A new set of guidelines set forth by the American Academy of Pediatrics (AAP) is causing some trouble for pediatricians who specialize in eating disorders. With a strong focus on preventing and reducing childhood obesity, the guidelines put more emphasis on feeding and weight management for at-risk children, which can put specialists in a difficult position.
According to recent reports by NPR, pediatricians that specialize in eating disorders believe the new guidelines are too focused on weight management to the point of forgetting the psychological aspects associated with eating disorders. For those working to treat children suffering from eating disorders, providing even the slightest hint of weight management can cause an obstacle in teenagers’ recovery.
Dr. Laura Hill, a pediatrician at Duke University Hospital, believes that these guidelines can actually be harmful to children with eating disorders. “If a young person is already displaying behaviors that suggest they’re having an issue and the pediatrician is implying that they’re doing something wrong, it may reinforce those symptoms and behaviors,” she says.
Moreover, the guidelines don’t mention the underlying problems that commonly cause children and adolescents to suffer from eating disorders, such as the replacement of nurturing and healthy relationships with food, undervaluing self-worth and esteem, and experiencing social stressors or traumas.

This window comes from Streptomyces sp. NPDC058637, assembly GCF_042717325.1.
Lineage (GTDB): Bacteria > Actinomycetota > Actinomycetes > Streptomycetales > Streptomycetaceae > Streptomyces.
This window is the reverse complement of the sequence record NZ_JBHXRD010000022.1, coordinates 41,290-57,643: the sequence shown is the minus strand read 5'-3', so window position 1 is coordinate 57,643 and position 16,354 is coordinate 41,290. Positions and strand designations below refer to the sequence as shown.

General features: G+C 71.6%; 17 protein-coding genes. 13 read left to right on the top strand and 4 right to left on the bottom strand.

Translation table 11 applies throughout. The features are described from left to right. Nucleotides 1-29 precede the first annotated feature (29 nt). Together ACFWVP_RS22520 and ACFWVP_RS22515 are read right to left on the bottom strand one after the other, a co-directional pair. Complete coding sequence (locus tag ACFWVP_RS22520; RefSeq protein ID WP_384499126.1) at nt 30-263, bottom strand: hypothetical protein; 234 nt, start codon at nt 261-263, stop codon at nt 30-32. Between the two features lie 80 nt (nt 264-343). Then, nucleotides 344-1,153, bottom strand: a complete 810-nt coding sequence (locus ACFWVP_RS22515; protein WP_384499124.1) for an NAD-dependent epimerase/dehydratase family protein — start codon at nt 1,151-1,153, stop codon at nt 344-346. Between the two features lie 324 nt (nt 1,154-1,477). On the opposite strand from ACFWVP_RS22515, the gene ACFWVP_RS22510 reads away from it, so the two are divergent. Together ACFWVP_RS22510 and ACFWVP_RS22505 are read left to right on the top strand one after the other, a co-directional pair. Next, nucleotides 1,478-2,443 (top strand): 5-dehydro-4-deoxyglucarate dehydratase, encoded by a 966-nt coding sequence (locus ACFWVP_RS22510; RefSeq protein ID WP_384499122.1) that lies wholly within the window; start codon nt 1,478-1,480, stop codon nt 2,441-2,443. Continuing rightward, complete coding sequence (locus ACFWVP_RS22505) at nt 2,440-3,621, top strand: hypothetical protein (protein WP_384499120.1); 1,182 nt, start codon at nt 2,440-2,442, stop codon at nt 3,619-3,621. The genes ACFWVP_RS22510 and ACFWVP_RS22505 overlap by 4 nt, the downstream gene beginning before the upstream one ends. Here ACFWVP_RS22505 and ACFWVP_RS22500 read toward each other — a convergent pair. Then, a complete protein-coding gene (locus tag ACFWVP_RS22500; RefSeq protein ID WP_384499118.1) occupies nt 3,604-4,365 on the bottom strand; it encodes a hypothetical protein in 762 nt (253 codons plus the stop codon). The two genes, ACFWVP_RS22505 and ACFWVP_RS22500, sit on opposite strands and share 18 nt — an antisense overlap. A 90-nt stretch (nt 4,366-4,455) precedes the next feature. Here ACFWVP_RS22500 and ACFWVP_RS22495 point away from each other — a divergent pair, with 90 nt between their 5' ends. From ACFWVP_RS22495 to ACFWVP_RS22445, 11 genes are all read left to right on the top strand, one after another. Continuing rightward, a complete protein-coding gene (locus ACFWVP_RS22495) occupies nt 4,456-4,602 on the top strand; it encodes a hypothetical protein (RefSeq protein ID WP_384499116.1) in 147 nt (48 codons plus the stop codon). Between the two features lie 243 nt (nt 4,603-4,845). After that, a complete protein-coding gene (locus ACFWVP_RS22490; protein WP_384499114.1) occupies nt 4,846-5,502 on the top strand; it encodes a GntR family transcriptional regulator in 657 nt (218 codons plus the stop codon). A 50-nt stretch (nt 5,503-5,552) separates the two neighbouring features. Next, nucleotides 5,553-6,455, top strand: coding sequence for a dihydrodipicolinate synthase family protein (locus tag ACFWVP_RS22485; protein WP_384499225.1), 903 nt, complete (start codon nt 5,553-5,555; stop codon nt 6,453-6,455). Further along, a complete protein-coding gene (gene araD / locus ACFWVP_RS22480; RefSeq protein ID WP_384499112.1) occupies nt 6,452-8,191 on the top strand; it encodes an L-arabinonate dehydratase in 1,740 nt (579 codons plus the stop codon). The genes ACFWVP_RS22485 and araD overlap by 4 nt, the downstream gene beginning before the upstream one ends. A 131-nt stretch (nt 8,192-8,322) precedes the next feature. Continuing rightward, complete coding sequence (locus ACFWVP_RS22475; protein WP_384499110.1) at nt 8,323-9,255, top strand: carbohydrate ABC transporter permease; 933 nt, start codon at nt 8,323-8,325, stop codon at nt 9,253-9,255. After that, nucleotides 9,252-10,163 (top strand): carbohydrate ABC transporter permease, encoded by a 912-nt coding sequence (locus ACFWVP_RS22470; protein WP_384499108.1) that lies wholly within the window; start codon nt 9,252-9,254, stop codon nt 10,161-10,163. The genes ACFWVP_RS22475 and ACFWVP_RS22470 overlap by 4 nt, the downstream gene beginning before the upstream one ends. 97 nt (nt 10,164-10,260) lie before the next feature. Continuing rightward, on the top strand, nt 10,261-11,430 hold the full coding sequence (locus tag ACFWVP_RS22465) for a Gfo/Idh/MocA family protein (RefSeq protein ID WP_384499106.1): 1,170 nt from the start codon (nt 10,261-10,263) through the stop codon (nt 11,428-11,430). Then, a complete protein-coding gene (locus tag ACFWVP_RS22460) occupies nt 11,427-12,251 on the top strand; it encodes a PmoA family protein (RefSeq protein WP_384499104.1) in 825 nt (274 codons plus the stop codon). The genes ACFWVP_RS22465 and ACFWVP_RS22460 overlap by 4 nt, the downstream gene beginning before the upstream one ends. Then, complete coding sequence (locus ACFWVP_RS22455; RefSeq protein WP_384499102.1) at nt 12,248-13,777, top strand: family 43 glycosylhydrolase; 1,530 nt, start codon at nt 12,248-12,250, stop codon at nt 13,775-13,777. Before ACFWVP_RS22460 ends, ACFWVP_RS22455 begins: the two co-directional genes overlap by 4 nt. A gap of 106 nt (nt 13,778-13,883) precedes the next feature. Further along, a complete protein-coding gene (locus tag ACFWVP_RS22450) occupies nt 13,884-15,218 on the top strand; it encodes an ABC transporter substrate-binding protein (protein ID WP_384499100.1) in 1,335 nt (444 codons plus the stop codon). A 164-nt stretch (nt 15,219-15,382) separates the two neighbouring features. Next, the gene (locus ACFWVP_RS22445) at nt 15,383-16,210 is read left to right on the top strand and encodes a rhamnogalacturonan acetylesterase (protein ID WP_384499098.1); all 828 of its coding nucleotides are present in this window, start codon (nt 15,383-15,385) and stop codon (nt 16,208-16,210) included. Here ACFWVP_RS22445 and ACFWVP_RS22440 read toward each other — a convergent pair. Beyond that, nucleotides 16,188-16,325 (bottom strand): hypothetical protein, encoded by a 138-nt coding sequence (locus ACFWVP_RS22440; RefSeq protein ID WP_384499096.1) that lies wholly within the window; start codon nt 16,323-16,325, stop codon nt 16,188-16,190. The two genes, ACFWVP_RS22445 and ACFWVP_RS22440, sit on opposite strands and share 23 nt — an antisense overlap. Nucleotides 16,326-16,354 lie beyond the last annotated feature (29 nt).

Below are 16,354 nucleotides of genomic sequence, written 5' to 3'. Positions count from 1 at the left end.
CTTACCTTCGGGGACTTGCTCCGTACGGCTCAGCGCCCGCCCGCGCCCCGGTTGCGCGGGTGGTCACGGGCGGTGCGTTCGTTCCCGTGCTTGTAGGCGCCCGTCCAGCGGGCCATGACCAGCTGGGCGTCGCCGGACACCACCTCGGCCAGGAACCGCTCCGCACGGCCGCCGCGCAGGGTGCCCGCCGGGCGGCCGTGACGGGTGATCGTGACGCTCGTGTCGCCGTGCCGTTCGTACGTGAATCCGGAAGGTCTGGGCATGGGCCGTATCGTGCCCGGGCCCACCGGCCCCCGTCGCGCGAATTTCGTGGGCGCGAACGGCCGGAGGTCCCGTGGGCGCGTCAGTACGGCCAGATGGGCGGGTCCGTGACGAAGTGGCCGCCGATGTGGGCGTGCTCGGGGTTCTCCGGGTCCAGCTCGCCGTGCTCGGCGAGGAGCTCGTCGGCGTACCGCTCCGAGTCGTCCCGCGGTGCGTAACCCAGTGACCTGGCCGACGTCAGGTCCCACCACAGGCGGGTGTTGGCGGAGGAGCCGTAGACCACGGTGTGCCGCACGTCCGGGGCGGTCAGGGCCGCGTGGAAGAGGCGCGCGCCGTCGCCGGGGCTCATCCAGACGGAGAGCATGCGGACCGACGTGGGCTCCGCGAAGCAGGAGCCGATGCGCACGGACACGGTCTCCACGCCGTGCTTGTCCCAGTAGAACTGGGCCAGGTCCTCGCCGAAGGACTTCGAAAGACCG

Pediatricians specializing in eating disorders are anxious that the guidelines may worsen the already growing number of children suffering from them. The AAP acknowledges this and has taken the first steps to alleviate these specialists’ concerns. According to Dr. Sarah Oelberger, a senior policy specialist at the AAP, “We recognize and are sensitive to the concerns about inadvertently creating a disordered relationship with food, which could include continued dieting, overexercising, etc.”
Ultimately, only time will tell if the guidelines will bear enough benefits to counteract the risks posed to those suffering from eating disorders, or if the equation will swing in the opposite direction. [ad_1]
NPR’s Juana Summers talks with Nooshin Kiankhooy, an consuming diseases specialist, about concerns about new tips from the American Academy of Pediatrics on dealing with childhood being overweight.
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